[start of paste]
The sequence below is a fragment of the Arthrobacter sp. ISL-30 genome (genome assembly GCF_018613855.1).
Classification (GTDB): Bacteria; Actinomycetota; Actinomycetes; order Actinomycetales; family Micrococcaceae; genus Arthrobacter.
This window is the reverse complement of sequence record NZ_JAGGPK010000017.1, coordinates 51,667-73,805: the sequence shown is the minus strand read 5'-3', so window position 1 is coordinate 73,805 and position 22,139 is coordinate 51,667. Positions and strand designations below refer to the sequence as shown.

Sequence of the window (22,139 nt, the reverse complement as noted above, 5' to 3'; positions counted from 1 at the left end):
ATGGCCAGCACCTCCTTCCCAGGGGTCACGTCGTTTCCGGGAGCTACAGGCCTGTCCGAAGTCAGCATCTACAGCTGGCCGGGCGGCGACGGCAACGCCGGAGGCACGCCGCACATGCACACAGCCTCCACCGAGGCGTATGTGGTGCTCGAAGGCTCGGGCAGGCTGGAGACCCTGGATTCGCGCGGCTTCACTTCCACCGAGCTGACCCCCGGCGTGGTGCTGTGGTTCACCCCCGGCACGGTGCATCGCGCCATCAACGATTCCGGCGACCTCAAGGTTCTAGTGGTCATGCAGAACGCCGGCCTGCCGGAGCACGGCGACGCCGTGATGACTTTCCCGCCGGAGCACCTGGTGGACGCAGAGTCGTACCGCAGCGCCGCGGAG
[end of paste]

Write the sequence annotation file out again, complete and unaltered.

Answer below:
The sequence below is a fragment of the Arthrobacter sp. ISL-30 genome (genome assembly GCF_018613855.1).
Classification (GTDB): Bacteria; Actinomycetota; Actinomycetes; order Actinomycetales; family Micrococcaceae; genus Arthrobacter.
This window is the reverse complement of sequence record NZ_JAGGPK010000017.1, coordinates 51,667-73,805: the sequence shown is the minus strand read 5'-3', so window position 1 is coordinate 73,805 and position 22,139 is coordinate 51,667. Positions and strand designations below refer to the sequence as shown.

Sequence of the window (22,139 nt, the reverse complement as noted above, 5' to 3'; positions counted from 1 at the left end):
ATGGCCAGCACCTCCTTCCCAGGGGTCACGTCGTTTCCGGGAGCTACAGGCCTGTCCGAAGTCAGCATCTACAGCTGGCCGGGCGGCGACGGCAACGCCGGAGGCACGCCGCACATGCACACAGCCTCCACCGAGGCGTATGTGGTGCTCGAAGGCTCGGGCAGGCTGGAGACCCTGGATTCGCGCGGCTTCACTTCCACCGAGCTGACCCCCGGCGTGGTGCTGTGGTTCACCCCCGGCACGGTGCATCGCGCCATCAACGATTCCGGCGACCTCAAGGTTCTAGTGGTCATGCAGAACGCCGGCCTGCCGGAGCACGGCGACGCCGTGATGACTTTCCCGCCGGAGCACCTGGTGGACGCAGAGTCGTACCGCAGCGCCGCGGAG